Jeferson J Arenzon

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The Prisoner's dilemma is the main game theoretical framework in which the onset and maintainance of cooperation in biological populations is studied. In the spatial version of the model, we study the robustness of cooperation in heterogeneous ecosystems in spatial evolutionary games by considering site diluted lattices. The main result is that, due to(More)
We explore the minimal conditions for sustainable cooperation on a spatially distributed population of memoryless, unconditional strategies (cooperators and defectors) in presence of unbiased, non-contingent mobility in the context of the Prisoner's Dilemma game. We find that cooperative behavior is not only possible but may even be enhanced by such an(More)
Monte Carlo simulations are used to study lattice gases of particles with extended hard cores on a two-dimensional square lattice. Exclusions of one and up to five nearest neighbors (NN) are considered. These can be mapped onto hard squares of varying side length, lambda (in lattice units), tilted by some angle with respect to the original lattice. In(More)
The effects of an unconditional move rule in the spatial Prisoner's Dilemma, Snowdrift and Stag Hunt games are studied. Spatial structure by itself is known to modify the outcome of many games when compared with a randomly mixed population, sometimes promoting, sometimes inhibiting cooperation. Here we show that random dilution and mobility may suppress the(More)
– We present an analytical approach to the out of equilibrium dynamics of a class of kinetic lattice gases under gravity. The location of the jamming transition, the critical exponents, and the scaling functions characterizing the relaxation processes are determined. In particular, we find that logarithmic compaction and simple aging are intimately related(More)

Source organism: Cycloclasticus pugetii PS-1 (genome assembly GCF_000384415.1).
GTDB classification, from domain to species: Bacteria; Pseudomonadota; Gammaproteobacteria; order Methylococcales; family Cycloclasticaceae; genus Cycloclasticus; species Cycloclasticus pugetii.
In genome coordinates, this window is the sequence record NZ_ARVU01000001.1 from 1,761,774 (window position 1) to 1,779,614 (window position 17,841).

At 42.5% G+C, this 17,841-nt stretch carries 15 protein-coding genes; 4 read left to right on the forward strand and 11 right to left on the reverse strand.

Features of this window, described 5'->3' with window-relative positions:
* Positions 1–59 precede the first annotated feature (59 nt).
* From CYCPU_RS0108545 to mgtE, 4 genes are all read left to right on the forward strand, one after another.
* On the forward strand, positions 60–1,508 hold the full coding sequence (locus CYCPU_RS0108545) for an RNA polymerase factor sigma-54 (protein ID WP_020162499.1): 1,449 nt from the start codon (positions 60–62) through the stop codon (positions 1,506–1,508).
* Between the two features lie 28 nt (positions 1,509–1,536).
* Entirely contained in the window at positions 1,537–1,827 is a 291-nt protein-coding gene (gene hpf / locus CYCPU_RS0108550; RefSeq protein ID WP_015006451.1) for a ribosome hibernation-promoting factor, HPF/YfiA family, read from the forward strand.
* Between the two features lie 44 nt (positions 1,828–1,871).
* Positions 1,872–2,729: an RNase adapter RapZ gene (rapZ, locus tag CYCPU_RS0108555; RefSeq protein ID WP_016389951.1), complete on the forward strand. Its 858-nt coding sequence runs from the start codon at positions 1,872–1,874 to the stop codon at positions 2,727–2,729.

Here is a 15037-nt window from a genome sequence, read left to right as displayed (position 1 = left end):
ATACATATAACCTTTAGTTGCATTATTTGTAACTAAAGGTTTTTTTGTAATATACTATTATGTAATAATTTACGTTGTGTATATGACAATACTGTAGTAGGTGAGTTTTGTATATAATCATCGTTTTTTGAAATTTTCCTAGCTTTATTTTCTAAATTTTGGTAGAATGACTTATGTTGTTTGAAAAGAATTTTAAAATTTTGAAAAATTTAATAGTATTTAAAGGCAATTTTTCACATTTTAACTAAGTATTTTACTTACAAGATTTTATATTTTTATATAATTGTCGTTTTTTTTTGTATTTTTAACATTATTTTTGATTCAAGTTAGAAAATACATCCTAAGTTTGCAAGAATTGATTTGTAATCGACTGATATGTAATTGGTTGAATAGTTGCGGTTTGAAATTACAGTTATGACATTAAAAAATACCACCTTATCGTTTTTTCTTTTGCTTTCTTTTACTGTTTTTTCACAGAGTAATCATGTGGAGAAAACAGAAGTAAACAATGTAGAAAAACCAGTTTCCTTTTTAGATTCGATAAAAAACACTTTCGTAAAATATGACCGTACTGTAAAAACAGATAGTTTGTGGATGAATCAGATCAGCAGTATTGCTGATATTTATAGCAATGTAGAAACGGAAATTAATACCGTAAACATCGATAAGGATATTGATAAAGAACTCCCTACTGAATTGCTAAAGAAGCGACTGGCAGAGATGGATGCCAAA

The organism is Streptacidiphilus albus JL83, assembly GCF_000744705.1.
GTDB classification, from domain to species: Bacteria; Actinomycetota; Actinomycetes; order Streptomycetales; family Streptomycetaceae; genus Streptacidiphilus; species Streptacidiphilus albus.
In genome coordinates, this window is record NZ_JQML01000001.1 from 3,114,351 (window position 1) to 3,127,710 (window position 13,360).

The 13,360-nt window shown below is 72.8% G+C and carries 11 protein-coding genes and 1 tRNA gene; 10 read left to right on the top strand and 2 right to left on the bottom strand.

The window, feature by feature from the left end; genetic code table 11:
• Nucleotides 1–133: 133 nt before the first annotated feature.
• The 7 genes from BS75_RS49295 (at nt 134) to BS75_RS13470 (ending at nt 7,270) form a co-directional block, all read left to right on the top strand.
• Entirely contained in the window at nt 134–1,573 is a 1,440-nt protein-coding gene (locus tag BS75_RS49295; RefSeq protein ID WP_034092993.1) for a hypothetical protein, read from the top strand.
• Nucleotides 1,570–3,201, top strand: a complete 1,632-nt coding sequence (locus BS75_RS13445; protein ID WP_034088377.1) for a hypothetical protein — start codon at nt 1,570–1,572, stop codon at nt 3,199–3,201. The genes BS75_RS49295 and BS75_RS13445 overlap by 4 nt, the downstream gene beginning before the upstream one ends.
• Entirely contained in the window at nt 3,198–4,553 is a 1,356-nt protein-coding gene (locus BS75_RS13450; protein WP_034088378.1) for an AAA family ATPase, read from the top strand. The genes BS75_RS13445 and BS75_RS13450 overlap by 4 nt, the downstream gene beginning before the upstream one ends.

The rock-paper-scissors game and its generalizations with S>3 species are well-studied models for cyclically interacting populations. Four is, however, the minimum number of species that, by allowing other interactions beyond the single, cyclic loop, breaks both the full intransitivity of the food graph and the one-predator, one-prey symmetry. Lütz et al.(More)
Intransitivity is a property of connected, oriented graphs representing species interactions that may drive their coexistence even in the presence of competition, the standard example being the three species Rock-Paper-Scissors game. We consider here a generalization with four species, the minimum number of species allowing other interactions beyond the(More)
— We study the equilibrium properties of an Ising frustrated lattice gas with a mean field replica approach. This model bridges usual Spin Glasses and a version of Frustrated Percolation model, and has proven relevant to describe the glass transition. It shows a rich phase diagram which in a definite limit reduces to the known Sherrington-Kirkpatrick spin(More)
We provide extended evidence that mode-coupling theory (MCT) of supercooled liquids for the F(12) schematic model admits a microscopic realization based on facilitated spin models with tunable facilitation. Depending on the facilitation strength, one observes two distinct dynamical glass transition lines--continuous and discontinuous--merging at a dynamical(More)
We show that facilitated spin mixtures with a tunable facilitation reproduce, on a Bethe lattice, the simplest higher-order singularity scenario predicted by the mode-coupling theory (MCT) of liquid-glass transition. Depending on the facilitation strength, they yield either a discontinuous glass transition or a continuous one, with no underlying(More)